We rode trains almost everywhere, sometimes using them like hotels. With our first class Eurail passes we could buy nice sleepers for a small fee, much, much less than a hotel room. The trains were on time, clean–just wonderful! Food in the train stations was cheap and we would bring picnics on board. We also used the train stations as bases for a day of sight-seeing in various places, dumping our stuff in the train lockers and exploring for the day. If we hadn’t booked a place to stay, we could always go to the tourist office in the station and get matched up with a hotel that matched our budget.

French countryside from train 1974.

My Dad’s snapshot from a train in France in 1974.

We also picnicked on board the trains. Our favorite stations were in Germany, where you could often find a grocery store next to the platform and buy fresh fruit, cheese, and other things that aren’t currywurst and beer. Some of our best European memories come from riding trains–either meeting people, having those fun moments where you pass for a local, or just exploring the beer menu in the dining car. Do you have any similar memories you would like to share?

We met these two little old Floridian ladies, Betty and Martha, on a train leaving London going west. They had rented a car that they were going to pick up outside of London, and they asked Jack if he would drive them around for a few days–in their car–because they did not want to drive on the left. Of course we said yes, even though we had only known them for 10 minutes, and we drove for a few days with them, and traveled with the Florida gals to Salisbury, Bath, Stone Henge and other villages in the area. Then we took off on a train and forced them to drive by themselves.

We met so many other Eurail travelers on the trains, since the passes were first class and we were often grouped together. Within minutes of entering our compartment, we were picking up advice from other travelers from all over the world, especially Australia because they have great vacation benefits. We also saw some celebrities on a train in France–the guys from the Mission Impossible; we did not talk to them! Ask your Dad their names.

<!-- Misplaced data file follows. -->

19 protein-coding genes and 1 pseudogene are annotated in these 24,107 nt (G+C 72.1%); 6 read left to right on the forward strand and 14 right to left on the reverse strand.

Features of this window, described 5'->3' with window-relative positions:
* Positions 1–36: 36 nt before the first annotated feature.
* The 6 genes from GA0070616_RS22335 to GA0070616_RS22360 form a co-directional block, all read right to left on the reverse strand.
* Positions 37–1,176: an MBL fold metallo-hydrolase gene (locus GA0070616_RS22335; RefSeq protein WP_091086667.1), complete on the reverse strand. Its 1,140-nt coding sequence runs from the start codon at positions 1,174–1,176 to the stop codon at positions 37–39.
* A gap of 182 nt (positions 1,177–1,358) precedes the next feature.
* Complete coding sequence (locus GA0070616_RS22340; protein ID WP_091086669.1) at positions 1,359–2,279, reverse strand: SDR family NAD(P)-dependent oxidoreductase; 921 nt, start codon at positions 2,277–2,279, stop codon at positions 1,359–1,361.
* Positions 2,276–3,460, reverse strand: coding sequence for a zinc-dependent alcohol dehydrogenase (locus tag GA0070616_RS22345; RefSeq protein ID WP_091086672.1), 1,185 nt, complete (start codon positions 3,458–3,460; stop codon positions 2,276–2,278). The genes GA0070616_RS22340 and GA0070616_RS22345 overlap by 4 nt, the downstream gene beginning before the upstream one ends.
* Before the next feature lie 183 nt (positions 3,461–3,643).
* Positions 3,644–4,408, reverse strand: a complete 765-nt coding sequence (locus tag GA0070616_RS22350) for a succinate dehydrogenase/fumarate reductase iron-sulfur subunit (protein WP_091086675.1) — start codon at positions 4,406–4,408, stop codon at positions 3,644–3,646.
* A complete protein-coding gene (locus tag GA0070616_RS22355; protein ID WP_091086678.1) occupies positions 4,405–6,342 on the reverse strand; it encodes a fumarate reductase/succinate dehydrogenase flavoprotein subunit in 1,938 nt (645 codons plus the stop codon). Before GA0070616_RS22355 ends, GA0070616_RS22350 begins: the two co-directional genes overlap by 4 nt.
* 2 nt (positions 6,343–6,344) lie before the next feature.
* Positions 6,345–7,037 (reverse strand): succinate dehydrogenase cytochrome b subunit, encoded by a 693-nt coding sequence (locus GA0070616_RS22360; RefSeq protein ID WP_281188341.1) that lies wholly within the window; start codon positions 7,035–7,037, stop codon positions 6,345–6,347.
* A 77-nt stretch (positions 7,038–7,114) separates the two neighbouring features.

I’m guessing this was the original TV series and not a very young Tom Cruise? Hey Dad! What were the names of the Mission Impossible people on the train in Europe?

Barbara Bane and Martin Landau of Mission Impossible were on the train. Also, in London, all these people were lining the streets so we just sort of merged into the mass and we saw Queen Elizabeth ride by in some sort of royal buggy. She waved at us.

Also, we didn’t think twice about giving up our passports to the conductor when we were due to cross borders at night. That way, no one would have wake you up at night and you would get your passport back the next morning.This was in the days before the European Union, so every border crossing involved immigration officials. Did you ever have to give up your passports?

In Vietnam, the hotels and hostels wanted to hold onto our passports “to keep them safe,” but I believe we were only briefly separated with our little blue books crossing borders on the Trans-Siberian, which definitely made me uneasy. But not as uneasy as when the Russian border patrol thought my passport picture didn’t look like me and had me sniffed up and down by a giant German Shepard while closely inspecting my documents after a Mongolian woman had deposited her “extra coats” in my compartment. Between Istanbul and Budapest, the immigration folks just woke us up–I slept cradling my passport.

Rome 1974 Tourist Slide

My Mom in Rome

Anyway, since my column is called The Dining Car, I have to ask Do you remember what you ate in the train stations and on the trains?

We ate wursts in Germany and lots of bread–great brochens and pretzels. Oh my gosh the pretzels were so good. In France I just remember the bread and cheese; those were our staples. We probably got fruit, too.

We were in a train station in England that had a stand advertising egg rolls for 50p, and we ordered them only to get…a fried egg…on a roll.

Changing gears a little bit, I’m wondering how you could American tourists by sight in 1974. Was it obvious who was local and who was visiting?

American women were wearing red, white, and blue plaid slacks because those were incredibly popular then. When we went back in ’81, we started noticing sneakers on Americans, but those hadn’t been developed for women in 1974. When we were in Warsaw in 2010, the local young people were very skinny, so thin. We didn’t see one heavy young person! Of course people in Europe take the trains and walk a lot more–same in D.C. and Chicago. I think people in cities that have great subway stations are more fit. That’s all I have to say about that. You might not want to put that in.

1974 American Youth Hostel Card

1974 American Youth Hostel Card. Check out the crazy rules! House parents! No alcohol, but cigarettes are cool!

I’m leaving that in, but I’m still curious: is it easier to tell foreigners then or now?

Probably now, by their clothes and their tennis shoes or sneakers. The shoes give it away. But, I’m not sure about young people. What do you think?